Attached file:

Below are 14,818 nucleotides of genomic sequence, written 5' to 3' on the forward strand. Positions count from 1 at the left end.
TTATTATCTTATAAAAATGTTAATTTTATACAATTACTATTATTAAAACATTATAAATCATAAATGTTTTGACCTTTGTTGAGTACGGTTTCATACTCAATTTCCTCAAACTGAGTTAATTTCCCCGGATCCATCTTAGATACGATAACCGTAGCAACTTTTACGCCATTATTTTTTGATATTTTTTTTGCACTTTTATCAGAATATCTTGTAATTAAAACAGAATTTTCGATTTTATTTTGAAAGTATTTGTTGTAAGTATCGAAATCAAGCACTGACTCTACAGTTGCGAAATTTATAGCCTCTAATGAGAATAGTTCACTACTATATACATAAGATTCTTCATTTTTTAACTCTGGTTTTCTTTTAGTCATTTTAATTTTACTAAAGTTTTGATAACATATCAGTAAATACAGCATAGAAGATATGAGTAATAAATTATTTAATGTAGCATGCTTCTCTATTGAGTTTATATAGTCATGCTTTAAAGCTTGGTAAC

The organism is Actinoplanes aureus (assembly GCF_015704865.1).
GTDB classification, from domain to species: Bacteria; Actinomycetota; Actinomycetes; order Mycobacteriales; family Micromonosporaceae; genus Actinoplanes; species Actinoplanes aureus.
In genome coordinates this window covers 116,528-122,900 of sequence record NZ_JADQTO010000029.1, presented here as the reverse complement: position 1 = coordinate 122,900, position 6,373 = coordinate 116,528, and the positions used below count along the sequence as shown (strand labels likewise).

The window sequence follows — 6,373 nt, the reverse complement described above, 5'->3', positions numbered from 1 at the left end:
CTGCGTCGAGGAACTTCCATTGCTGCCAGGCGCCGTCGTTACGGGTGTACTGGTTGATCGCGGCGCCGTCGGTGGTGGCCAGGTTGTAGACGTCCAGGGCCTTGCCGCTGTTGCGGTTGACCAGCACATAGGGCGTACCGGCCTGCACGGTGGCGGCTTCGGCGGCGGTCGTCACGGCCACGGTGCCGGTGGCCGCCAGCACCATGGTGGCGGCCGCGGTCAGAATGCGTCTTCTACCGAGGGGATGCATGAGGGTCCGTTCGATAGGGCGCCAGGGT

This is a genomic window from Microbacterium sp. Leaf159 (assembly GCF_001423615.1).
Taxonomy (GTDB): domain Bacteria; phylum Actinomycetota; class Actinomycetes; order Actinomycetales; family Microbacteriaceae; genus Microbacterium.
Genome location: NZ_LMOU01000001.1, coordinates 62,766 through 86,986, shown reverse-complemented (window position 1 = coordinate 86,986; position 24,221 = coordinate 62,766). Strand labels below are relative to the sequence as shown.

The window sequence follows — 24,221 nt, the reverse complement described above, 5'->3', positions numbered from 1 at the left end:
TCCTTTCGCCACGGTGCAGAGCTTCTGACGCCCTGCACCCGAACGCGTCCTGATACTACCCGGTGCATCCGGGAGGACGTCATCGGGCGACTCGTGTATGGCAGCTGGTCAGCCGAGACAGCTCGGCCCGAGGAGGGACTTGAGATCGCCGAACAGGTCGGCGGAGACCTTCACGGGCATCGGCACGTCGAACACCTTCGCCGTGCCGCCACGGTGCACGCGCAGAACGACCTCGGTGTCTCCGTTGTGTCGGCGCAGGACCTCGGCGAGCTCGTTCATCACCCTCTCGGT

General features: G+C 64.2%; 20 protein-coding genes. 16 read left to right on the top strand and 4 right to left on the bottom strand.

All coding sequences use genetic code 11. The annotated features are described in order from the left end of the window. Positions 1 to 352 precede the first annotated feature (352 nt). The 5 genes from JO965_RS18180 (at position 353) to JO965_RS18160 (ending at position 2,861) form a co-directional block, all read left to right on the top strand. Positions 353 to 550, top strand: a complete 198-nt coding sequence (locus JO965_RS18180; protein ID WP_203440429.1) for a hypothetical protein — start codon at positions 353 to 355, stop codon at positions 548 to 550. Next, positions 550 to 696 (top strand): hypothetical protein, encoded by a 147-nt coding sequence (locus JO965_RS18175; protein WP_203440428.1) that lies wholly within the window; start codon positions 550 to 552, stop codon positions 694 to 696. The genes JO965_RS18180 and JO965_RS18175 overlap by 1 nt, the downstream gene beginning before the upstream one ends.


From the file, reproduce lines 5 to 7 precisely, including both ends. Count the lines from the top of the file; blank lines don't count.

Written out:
In genome coordinates this window covers 116,528-122,900 of sequence record NZ_JADQTO010000029.1, presented here as the reverse complement: position 1 = coordinate 122,900, position 6,373 = coordinate 116,528, and the positions used below count along the sequence as shown (strand labels likewise).

The window sequence follows — 6,373 nt, the reverse complement described above, 5'->3', positions numbered from 1 at the left end:
CTGCGTCGAGGAACTTCCATTGCTGCCAGGCGCCGTCGTTACGGGTGTACTGGTTGATCGCGGCGCCGTCGGTGGTGGCCAGGTTGTAGACGTCCAGGGCCTTGCCGCTGTTGCGGTTGACCAGCACATAGGGCGTACCGGCCTGCACGGTGGCGGCTTCGGCGGCGGTCGTCACGGCCACGGTGCCGGTGGCCGCCAGCACCATGGTGGCGGCCGCGGTCAGAATGCGTCTTCTACCGAGGGGATGCATGAGGGTCCGTTCGATAGGGCGCCAGGGT